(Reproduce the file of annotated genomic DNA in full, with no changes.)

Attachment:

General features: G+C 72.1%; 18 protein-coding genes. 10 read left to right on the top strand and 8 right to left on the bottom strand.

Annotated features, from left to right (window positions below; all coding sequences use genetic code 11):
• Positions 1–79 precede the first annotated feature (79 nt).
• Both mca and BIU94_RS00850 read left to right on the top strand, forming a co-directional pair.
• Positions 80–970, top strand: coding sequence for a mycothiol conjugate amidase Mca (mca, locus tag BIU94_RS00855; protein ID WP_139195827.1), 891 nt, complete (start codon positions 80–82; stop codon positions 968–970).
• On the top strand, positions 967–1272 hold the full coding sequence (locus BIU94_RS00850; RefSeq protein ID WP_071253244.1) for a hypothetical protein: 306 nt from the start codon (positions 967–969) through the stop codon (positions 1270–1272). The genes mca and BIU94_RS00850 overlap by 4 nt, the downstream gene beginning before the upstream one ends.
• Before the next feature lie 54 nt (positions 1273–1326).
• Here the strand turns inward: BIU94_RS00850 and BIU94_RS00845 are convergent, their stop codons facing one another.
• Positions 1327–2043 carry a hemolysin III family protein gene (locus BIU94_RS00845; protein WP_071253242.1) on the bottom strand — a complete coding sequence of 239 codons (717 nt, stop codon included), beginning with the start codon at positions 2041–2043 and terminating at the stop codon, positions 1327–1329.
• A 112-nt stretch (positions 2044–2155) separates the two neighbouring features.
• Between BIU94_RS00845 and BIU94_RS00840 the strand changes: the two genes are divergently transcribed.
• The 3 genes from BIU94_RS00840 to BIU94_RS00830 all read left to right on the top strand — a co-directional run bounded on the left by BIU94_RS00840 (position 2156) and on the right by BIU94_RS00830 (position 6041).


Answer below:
General features: G+C 72.1%; 18 protein-coding genes. 10 read left to right on the top strand and 8 right to left on the bottom strand.

Annotated features, from left to right (window positions below; all coding sequences use genetic code 11):
• Positions 1–79 precede the first annotated feature (79 nt).
• Both mca and BIU94_RS00850 read left to right on the top strand, forming a co-directional pair.
• Positions 80–970, top strand: coding sequence for a mycothiol conjugate amidase Mca (mca, locus tag BIU94_RS00855; protein ID WP_139195827.1), 891 nt, complete (start codon positions 80–82; stop codon positions 968–970).
• On the top strand, positions 967–1272 hold the full coding sequence (locus BIU94_RS00850; RefSeq protein ID WP_071253244.1) for a hypothetical protein: 306 nt from the start codon (positions 967–969) through the stop codon (positions 1270–1272). The genes mca and BIU94_RS00850 overlap by 4 nt, the downstream gene beginning before the upstream one ends.
• Before the next feature lie 54 nt (positions 1273–1326).
• Here the strand turns inward: BIU94_RS00850 and BIU94_RS00845 are convergent, their stop codons facing one another.
• Positions 1327–2043 carry a hemolysin III family protein gene (locus BIU94_RS00845; protein WP_071253242.1) on the bottom strand — a complete coding sequence of 239 codons (717 nt, stop codon included), beginning with the start codon at positions 2041–2043 and terminating at the stop codon, positions 1327–1329.
• A 112-nt stretch (positions 2044–2155) separates the two neighbouring features.
• Between BIU94_RS00845 and BIU94_RS00840 the strand changes: the two genes are divergently transcribed.
• The 3 genes from BIU94_RS00840 to BIU94_RS00830 all read left to right on the top strand — a co-directional run bounded on the left by BIU94_RS00840 (position 2156) and on the right by BIU94_RS00830 (position 6041).